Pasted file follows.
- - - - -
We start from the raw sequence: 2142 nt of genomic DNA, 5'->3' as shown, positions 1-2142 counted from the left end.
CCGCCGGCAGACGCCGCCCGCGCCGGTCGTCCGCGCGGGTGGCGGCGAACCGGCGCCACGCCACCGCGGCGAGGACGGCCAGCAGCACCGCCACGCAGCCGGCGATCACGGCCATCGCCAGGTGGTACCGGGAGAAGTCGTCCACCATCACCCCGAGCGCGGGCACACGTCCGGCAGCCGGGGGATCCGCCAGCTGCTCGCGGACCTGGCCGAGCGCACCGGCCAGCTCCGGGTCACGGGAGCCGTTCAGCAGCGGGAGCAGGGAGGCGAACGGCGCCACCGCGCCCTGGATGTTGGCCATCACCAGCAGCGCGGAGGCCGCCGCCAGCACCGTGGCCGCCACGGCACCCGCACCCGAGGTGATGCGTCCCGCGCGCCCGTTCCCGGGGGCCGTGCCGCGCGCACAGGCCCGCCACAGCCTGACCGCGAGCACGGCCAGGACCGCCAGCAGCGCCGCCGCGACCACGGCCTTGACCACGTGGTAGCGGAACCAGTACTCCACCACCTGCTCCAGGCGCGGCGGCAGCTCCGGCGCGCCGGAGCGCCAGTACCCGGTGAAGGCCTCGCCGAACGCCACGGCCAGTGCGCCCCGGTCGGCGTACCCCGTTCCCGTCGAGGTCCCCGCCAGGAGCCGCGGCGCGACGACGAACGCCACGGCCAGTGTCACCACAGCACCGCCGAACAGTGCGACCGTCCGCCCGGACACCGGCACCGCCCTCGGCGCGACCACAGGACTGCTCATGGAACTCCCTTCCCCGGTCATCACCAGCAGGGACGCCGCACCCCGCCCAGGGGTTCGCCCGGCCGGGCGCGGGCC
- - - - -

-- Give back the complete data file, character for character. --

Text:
We start from the raw sequence: 2142 nt of genomic DNA, 5'->3' as shown, positions 1-2142 counted from the left end.
CCGCCGGCAGACGCCGCCCGCGCCGGTCGTCCGCGCGGGTGGCGGCGAACCGGCGCCACGCCACCGCGGCGAGGACGGCCAGCAGCACCGCCACGCAGCCGGCGATCACGGCCATCGCCAGGTGGTACCGGGAGAAGTCGTCCACCATCACCCCGAGCGCGGGCACACGTCCGGCAGCCGGGGGATCCGCCAGCTGCTCGCGGACCTGGCCGAGCGCACCGGCCAGCTCCGGGTCACGGGAGCCGTTCAGCAGCGGGAGCAGGGAGGCGAACGGCGCCACCGCGCCCTGGATGTTGGCCATCACCAGCAGCGCGGAGGCCGCCGCCAGCACCGTGGCCGCCACGGCACCCGCACCCGAGGTGATGCGTCCCGCGCGCCCGTTCCCGGGGGCCGTGCCGCGCGCACAGGCCCGCCACAGCCTGACCGCGAGCACGGCCAGGACCGCCAGCAGCGCCGCCGCGACCACGGCCTTGACCACGTGGTAGCGGAACCAGTACTCCACCACCTGCTCCAGGCGCGGCGGCAGCTCCGGCGCGCCGGAGCGCCAGTACCCGGTGAAGGCCTCGCCGAACGCCACGGCCAGTGCGCCCCGGTCGGCGTACCCCGTTCCCGTCGAGGTCCCCGCCAGGAGCCGCGGCGCGACGACGAACGCCACGGCCAGTGTCACCACAGCACCGCCGAACAGTGCGACCGTCCGCCCGGACACCGGCACCGCCCTCGGCGCGACCACAGGACTGCTCATGGAACTCCCTTCCCCGGTCATCACCAGCAGGGACGCCGCACCCCGCCCAGGGGTTCGCCCGGCCGGGCGCGGGCC